Does refinancing student loans save money?

Yes, if you qualify for a lower interest rate. With a lower rate, you’ll have a lower monthly payment, freeing up cash for other expenses. You could also choose a shorter repayment schedule, which will help you become debt-free faster and save money in interest long-term.

When you shouldn’t refinance student loans

You generally can’t or shouldn’t refinance if:

  • You have federal loans and could see a drop in income. If there’s a chance your income could decrease, don’t refinance federal student loans. You’ll miss out on federal student loan relief options, as well as government programs like income-driven repayment.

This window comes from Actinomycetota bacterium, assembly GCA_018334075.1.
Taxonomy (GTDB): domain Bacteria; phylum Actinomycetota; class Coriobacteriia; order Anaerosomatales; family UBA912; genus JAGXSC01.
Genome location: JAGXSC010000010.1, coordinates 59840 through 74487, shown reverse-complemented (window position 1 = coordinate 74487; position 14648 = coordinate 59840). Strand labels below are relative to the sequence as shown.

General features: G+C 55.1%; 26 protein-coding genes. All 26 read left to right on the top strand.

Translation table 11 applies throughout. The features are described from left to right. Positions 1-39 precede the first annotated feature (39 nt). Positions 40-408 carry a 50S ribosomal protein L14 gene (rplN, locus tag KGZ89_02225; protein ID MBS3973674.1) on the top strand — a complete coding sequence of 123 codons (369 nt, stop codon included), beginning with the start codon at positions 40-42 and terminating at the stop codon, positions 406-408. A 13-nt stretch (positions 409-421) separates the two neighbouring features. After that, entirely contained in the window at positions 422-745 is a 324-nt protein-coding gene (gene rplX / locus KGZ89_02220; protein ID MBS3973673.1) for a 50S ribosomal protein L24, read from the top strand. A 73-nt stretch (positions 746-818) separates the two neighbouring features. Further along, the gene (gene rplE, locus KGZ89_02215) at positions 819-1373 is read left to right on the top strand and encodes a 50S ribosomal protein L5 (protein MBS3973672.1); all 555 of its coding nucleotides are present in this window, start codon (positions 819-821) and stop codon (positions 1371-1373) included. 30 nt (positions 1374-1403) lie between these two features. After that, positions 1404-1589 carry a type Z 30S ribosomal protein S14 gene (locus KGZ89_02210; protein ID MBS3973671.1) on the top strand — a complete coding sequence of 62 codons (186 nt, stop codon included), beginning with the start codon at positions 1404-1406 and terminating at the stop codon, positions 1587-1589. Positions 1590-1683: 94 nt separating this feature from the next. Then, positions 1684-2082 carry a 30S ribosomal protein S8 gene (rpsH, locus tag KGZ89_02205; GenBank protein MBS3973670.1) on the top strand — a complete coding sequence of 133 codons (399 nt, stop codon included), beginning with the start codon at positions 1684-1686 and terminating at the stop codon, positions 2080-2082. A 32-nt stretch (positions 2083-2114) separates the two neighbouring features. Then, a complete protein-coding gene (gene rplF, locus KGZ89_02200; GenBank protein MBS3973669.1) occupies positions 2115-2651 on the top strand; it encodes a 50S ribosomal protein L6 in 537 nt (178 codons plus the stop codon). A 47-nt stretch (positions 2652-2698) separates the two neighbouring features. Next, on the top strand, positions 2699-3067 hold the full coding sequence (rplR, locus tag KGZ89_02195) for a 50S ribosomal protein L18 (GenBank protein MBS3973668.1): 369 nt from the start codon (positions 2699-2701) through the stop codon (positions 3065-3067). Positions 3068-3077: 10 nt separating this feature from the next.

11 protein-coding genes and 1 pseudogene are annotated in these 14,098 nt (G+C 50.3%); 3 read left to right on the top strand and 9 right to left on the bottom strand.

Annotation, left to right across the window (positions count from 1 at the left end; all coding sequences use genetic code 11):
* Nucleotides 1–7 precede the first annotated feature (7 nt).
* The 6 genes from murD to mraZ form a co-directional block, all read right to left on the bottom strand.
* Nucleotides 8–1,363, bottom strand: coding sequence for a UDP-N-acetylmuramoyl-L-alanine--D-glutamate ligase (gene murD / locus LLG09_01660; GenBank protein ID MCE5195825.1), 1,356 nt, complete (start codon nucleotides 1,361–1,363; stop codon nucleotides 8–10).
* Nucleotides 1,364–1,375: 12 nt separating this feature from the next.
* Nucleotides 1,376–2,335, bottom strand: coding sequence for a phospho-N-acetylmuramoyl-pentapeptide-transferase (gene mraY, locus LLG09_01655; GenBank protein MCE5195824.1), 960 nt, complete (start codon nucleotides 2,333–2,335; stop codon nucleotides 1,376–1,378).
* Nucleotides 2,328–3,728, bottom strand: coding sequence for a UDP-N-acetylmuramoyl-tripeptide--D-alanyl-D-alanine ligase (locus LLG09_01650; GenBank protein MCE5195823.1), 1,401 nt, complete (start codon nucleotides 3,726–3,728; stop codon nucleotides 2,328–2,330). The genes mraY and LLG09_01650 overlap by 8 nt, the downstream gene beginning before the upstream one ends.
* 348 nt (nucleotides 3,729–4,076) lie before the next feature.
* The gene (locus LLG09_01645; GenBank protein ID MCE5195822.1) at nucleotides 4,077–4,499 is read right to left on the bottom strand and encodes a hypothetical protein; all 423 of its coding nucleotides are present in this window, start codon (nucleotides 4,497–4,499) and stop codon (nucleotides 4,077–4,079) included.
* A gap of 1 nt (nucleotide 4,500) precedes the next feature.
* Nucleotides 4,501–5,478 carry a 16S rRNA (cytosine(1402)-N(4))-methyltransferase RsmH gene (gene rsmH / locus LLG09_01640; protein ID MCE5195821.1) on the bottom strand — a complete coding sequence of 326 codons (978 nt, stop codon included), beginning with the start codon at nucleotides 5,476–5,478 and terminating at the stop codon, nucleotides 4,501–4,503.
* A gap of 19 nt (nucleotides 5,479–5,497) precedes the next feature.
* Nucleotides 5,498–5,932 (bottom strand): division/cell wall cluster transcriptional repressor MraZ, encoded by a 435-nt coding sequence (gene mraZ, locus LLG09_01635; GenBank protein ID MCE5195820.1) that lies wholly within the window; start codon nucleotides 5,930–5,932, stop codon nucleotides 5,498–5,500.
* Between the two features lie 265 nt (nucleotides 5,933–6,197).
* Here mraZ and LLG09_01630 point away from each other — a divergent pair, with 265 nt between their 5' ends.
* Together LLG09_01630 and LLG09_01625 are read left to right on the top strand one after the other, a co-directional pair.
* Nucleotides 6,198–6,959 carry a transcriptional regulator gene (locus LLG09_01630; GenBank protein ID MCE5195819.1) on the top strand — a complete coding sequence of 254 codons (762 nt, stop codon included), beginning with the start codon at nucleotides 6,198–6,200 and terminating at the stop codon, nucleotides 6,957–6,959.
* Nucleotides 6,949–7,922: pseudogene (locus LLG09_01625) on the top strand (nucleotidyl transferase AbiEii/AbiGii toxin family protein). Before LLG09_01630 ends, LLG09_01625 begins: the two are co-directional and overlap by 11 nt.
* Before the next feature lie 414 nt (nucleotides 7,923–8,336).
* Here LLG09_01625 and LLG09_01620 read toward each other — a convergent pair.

• You’re pursuing student loan forgiveness. Refinancing federal loans makes them ineligible for federal loan programs including Public Service Loan Forgiveness and Teacher Loan Forgiveness.
  • You recently declared bankruptcy. It’s not impossible to refinance student loans if you’ve declared bankruptcy, but it’s more difficult. Many lenders require that a certain amount of time — anywhere from four to 10 years — must have passed since your bankruptcy.